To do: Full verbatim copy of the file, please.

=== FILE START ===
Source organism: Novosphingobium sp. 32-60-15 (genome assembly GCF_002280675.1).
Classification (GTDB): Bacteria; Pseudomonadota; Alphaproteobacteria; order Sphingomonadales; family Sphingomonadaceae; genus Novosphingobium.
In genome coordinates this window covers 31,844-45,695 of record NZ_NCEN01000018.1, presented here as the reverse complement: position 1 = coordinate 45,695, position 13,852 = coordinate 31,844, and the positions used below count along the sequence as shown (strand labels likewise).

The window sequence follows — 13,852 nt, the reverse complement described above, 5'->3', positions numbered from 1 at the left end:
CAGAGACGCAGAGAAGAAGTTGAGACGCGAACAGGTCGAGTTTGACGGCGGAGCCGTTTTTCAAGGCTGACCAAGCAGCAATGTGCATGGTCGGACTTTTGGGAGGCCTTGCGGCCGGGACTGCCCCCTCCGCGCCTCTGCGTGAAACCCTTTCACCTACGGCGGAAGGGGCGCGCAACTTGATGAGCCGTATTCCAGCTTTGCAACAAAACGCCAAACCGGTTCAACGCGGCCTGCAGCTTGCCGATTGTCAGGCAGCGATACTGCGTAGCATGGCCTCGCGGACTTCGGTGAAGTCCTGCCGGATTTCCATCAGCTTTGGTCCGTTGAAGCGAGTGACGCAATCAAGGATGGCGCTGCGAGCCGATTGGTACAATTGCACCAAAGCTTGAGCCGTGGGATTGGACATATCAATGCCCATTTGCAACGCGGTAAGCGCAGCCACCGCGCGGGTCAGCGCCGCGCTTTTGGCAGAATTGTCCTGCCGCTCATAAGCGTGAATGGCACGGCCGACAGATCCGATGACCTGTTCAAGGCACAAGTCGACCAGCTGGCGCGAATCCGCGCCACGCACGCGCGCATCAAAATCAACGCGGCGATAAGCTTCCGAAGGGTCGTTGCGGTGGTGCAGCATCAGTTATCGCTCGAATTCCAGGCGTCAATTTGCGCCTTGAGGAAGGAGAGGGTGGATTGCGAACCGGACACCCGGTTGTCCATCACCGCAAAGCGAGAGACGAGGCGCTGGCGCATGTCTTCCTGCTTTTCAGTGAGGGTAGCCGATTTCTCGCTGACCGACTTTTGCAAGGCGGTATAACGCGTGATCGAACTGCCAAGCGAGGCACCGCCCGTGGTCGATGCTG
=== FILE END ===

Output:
Source organism: Novosphingobium sp. 32-60-15 (genome assembly GCF_002280675.1).
Classification (GTDB): Bacteria; Pseudomonadota; Alphaproteobacteria; order Sphingomonadales; family Sphingomonadaceae; genus Novosphingobium.
In genome coordinates this window covers 31,844-45,695 of record NZ_NCEN01000018.1, presented here as the reverse complement: position 1 = coordinate 45,695, position 13,852 = coordinate 31,844, and the positions used below count along the sequence as shown (strand labels likewise).

The window sequence follows — 13,852 nt, the reverse complement described above, 5'->3', positions numbered from 1 at the left end:
CAGAGACGCAGAGAAGAAGTTGAGACGCGAACAGGTCGAGTTTGACGGCGGAGCCGTTTTTCAAGGCTGACCAAGCAGCAATGTGCATGGTCGGACTTTTGGGAGGCCTTGCGGCCGGGACTGCCCCCTCCGCGCCTCTGCGTGAAACCCTTTCACCTACGGCGGAAGGGGCGCGCAACTTGATGAGCCGTATTCCAGCTTTGCAACAAAACGCCAAACCGGTTCAACGCGGCCTGCAGCTTGCCGATTGTCAGGCAGCGATACTGCGTAGCATGGCCTCGCGGACTTCGGTGAAGTCCTGCCGGATTTCCATCAGCTTTGGTCCGTTGAAGCGAGTGACGCAATCAAGGATGGCGCTGCGAGCCGATTGGTACAATTGCACCAAAGCTTGAGCCGTGGGATTGGACATATCAATGCCCATTTGCAACGCGGTAAGCGCAGCCACCGCGCGGGTCAGCGCCGCGCTTTTGGCAGAATTGTCCTGCCGCTCATAAGCGTGAATGGCACGGCCGACAGATCCGATGACCTGTTCAAGGCACAAGTCGACCAGCTGGCGCGAATCCGCGCCACGCACGCGCGCATCAAAATCAACGCGGCGATAAGCTTCCGAAGGGTCGTTGCGGTGGTGCAGCATCAGTTATCGCTCGAATTCCAGGCGTCAATTTGCGCCTTGAGGAAGGAGAGGGTGGATTGCGAACCGGACACCCGGTTGTCCATCACCGCAAAGCGAGAGACGAGGCGCTGGCGCATGTCTTCCTGCTTTTCAGTGAGGGTAGCCGATTTCTCGCTGACCGACTTTTGCAAGGCGGTATAACGCGTGATCGAACTGCCAAGCGAGGCACCGCCCGTGGTCGATGCTG